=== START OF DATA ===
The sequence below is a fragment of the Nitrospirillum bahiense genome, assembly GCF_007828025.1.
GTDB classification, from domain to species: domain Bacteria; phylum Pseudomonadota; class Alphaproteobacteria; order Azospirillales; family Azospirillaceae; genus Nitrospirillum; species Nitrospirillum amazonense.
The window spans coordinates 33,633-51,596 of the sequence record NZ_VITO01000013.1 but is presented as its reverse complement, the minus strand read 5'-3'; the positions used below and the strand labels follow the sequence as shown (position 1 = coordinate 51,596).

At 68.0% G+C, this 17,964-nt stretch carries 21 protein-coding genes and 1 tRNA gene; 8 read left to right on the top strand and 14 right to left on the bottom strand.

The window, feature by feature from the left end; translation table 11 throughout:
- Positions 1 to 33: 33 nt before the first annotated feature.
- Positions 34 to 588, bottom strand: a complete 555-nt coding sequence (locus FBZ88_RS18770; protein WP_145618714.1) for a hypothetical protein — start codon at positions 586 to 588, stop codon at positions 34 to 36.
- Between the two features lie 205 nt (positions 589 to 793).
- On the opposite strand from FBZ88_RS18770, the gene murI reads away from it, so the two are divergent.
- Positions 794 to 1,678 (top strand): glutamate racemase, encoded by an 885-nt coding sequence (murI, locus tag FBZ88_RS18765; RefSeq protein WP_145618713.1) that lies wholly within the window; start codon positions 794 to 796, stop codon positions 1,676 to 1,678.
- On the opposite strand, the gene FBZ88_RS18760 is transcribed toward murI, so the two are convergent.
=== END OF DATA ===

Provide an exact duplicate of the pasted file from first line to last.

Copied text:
The sequence below is a fragment of the Nitrospirillum bahiense genome, assembly GCF_007828025.1.
GTDB classification, from domain to species: domain Bacteria; phylum Pseudomonadota; class Alphaproteobacteria; order Azospirillales; family Azospirillaceae; genus Nitrospirillum; species Nitrospirillum amazonense.
The window spans coordinates 33,633-51,596 of the sequence record NZ_VITO01000013.1 but is presented as its reverse complement, the minus strand read 5'-3'; the positions used below and the strand labels follow the sequence as shown (position 1 = coordinate 51,596).

At 68.0% G+C, this 17,964-nt stretch carries 21 protein-coding genes and 1 tRNA gene; 8 read left to right on the top strand and 14 right to left on the bottom strand.

The window, feature by feature from the left end; translation table 11 throughout:
- Positions 1 to 33: 33 nt before the first annotated feature.
- Positions 34 to 588, bottom strand: a complete 555-nt coding sequence (locus FBZ88_RS18770; protein WP_145618714.1) for a hypothetical protein — start codon at positions 586 to 588, stop codon at positions 34 to 36.
- Between the two features lie 205 nt (positions 589 to 793).
- On the opposite strand from FBZ88_RS18770, the gene murI reads away from it, so the two are divergent.
- Positions 794 to 1,678 (top strand): glutamate racemase, encoded by an 885-nt coding sequence (murI, locus tag FBZ88_RS18765; RefSeq protein WP_145618713.1) that lies wholly within the window; start codon positions 794 to 796, stop codon positions 1,676 to 1,678.
- On the opposite strand, the gene FBZ88_RS18760 is transcribed toward murI, so the two are convergent.